A Court Intrigue

Meanwhile the forty pistoles of King Louis XIII, like all other things in this world, after having had a beginning, had had an end, and after this end our four companions began to be somewhat embarrassed. At first Athos supported the association for a time with his own means. Porthos succeeded him, and thanks to one of those disappearances to which people were accustomed, he was able to provide for the wants of all for a fortnight more. At last it became Aramis’s turn, who performed it with a good grace, and who succeeded in procuring a few pistoles, as he said, by selling his theological books.

Then they, as usual, had recourse to M. de Tréville, who made some advances on their pay; but these advances could not go far with three musketeers who were already much in arrears, and a guardsman who as yet had no pay at all.

At length, when they found they were likely to be quite in want, they got together, by a final effort, eight or ten pistoles, with which Porthos went to the gaming-table. Unfortunately luck ran against him. He lost all, together with twenty-five pistoles for which he pledged his word.Then the embarrassment became distress. The hungry friends, followed by their lackeys, were seen haunting the quays and guard-rooms, picking up among their friends abroad all the dinners they could meet with; for, according to the advice of Aramis, it was prudent to sow repasts right and left in prosperity in order to reap a few in time of need.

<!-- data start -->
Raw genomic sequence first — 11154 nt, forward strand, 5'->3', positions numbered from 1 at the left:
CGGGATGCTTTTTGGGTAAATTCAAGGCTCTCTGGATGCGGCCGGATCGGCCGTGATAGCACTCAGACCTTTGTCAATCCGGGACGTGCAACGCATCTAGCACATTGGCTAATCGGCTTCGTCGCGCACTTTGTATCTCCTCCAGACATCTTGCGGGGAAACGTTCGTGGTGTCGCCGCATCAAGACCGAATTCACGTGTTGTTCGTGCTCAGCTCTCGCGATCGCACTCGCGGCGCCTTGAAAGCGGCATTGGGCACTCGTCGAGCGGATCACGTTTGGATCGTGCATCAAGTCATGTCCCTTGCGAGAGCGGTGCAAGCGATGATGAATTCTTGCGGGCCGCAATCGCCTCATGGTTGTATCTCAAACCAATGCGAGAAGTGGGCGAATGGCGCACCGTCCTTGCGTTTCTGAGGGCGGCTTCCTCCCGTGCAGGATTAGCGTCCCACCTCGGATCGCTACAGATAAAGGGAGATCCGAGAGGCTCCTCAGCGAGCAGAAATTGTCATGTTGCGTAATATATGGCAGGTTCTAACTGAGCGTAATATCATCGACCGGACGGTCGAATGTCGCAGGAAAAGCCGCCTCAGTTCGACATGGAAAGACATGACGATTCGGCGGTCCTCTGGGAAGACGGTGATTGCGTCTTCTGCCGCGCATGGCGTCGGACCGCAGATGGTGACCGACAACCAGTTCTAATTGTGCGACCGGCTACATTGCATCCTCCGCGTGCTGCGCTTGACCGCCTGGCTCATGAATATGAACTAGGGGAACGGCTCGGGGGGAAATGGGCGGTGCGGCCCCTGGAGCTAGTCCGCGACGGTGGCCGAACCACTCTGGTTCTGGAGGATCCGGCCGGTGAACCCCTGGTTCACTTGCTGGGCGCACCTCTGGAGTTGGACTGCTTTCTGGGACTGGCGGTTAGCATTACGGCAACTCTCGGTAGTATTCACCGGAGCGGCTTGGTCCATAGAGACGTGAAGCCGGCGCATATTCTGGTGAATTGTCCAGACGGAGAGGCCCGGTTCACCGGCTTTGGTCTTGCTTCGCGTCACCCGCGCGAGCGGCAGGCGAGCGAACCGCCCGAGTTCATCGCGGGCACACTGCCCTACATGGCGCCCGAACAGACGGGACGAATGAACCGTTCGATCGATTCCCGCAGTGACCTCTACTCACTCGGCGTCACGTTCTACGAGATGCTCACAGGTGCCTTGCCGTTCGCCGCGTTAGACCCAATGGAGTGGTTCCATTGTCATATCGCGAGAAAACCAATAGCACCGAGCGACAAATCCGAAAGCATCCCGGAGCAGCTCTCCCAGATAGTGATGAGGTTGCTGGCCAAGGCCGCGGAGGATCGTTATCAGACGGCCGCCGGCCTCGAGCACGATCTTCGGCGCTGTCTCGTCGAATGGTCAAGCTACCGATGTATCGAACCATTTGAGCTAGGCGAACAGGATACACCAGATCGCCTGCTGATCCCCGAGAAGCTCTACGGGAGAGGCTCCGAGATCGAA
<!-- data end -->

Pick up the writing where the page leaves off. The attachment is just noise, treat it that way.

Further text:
D’Artagnan was racking his brain to find a direction with which, as with Archimedes’ lever, he had no doubt that they should succeed in moving the world, when some one tapped gently at his door.

A man was introduced, of rather simple mien, who had the appearance of a tradesman.

D’Artagnan dismissed Planchet, and requested his visitor to be seated.

“I have heard M. d’Artagnan spoken of as a very brave young man,” said the bourgeois; “and this reputation, which he justly enjoys, has determined me to confide a secret to him.”

“Speak, sir, speak,” said D’Artagnan, who instinctively scented something advantageous.

The bourgeois made a fresh pause, and continued,

“I have a wife who is seamstress to the queen, sir, and who is not deficient in either good conduct or beauty. I was induced to marry her about three years ago, although she had but very little dowry, because M. de la Porte, the queen’s cloak-bearer, is her godfather, and befriends her——”

“Well, sir?” asked D’Artagnan.

“Well,” resumed the bourgeois—“well, sir, my wife was carried off yesterday morning, as she was coming out of her workroom.”

“And by whom was your wife carried off?”

“I do not know whether I ought to tell you what I suspect——”

“Sir, I beg you to observe that I ask you absolutely nothing. It is you who have come to me. It is you who have told me that you had a secret to confide to me. Act, then, as you think proper; there is still time to retreat.”

“No, sir, no; you appear to be an honest young man, and I will place confidence in you. I believe, then, that it is not on account of any intrigues of her own that my wife has been carried off, but that it has been done on account of the amours of a much greater lady than she is.”

“Ah, ah! can it be on account of the amours of Madame de Bois-Tracy?” said D’Artagnan, wishing to have the air, in the eyes of the bourgeois, of being up in court affairs.

  By PanEris using Melati.

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